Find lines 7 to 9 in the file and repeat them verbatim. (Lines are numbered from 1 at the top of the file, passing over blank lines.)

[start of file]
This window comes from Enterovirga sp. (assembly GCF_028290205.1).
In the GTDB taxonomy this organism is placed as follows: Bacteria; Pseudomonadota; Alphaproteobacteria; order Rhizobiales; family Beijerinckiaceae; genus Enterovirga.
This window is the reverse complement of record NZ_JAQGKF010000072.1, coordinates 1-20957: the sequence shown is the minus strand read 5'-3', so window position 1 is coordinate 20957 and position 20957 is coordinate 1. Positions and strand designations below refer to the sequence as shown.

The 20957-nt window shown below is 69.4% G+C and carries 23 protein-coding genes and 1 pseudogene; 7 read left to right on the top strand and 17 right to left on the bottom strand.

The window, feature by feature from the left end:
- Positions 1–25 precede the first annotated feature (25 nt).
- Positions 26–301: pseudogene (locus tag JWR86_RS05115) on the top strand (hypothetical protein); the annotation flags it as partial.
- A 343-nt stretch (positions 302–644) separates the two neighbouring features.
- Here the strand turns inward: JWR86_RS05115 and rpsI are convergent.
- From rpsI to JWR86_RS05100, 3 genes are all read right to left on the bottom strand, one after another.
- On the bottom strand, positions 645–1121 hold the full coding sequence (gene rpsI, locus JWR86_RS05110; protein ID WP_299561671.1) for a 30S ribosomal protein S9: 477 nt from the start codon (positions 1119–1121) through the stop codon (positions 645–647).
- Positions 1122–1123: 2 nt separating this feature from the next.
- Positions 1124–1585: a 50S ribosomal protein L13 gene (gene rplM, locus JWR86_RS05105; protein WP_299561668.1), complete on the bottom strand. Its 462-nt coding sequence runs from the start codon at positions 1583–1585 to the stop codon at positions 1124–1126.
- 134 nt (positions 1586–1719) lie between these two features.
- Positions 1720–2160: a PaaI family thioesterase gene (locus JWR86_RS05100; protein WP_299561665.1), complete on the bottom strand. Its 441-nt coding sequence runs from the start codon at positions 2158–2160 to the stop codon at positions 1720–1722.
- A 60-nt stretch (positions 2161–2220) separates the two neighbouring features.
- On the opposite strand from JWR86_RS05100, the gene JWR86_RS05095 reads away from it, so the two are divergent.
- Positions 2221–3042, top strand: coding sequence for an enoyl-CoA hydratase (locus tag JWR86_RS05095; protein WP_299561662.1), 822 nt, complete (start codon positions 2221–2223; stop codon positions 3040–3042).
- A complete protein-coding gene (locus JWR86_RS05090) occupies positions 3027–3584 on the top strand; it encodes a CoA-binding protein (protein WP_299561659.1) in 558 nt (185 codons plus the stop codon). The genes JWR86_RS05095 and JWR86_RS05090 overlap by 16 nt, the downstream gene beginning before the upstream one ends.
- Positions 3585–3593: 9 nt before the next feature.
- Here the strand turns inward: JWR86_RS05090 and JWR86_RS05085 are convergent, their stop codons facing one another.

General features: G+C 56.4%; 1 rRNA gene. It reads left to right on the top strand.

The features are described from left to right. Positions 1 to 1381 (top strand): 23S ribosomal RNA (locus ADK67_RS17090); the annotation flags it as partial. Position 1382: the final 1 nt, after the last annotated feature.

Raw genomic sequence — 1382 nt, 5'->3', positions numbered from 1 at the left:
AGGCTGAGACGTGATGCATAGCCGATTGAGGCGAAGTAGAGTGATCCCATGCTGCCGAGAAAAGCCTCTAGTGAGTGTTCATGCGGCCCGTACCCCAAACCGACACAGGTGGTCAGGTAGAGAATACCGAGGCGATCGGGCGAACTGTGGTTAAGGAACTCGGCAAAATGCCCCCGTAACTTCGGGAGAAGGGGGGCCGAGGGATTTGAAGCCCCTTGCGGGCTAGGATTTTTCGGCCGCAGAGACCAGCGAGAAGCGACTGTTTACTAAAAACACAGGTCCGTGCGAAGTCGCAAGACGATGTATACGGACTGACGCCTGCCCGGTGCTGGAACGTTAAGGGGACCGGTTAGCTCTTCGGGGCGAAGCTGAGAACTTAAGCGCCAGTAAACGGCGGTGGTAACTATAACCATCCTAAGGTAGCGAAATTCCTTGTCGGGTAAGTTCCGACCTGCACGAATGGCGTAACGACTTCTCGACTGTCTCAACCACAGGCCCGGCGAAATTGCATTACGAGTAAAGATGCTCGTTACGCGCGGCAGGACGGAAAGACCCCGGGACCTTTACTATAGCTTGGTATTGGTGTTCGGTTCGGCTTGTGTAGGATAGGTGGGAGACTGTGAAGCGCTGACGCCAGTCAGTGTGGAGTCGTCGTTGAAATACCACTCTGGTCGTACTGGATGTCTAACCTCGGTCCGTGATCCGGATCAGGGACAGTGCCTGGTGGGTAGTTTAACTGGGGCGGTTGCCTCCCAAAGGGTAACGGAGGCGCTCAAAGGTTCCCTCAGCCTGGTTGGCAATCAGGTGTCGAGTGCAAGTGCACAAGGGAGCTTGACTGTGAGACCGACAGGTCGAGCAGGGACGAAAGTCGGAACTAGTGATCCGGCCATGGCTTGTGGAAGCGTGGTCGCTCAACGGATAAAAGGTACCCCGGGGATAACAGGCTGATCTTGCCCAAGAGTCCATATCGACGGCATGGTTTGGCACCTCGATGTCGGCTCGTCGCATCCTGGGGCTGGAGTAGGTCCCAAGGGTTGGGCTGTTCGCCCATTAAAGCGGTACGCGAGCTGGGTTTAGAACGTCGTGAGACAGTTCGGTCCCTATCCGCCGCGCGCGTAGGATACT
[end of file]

- Positions 26–301: pseudogene (locus tag JWR86_RS05115) on the top strand (hypothetical protein); the annotation flags it as partial.
- A 343-nt stretch (positions 302–644) separates the two neighbouring features.
- Here the strand turns inward: JWR86_RS05115 and rpsI are convergent.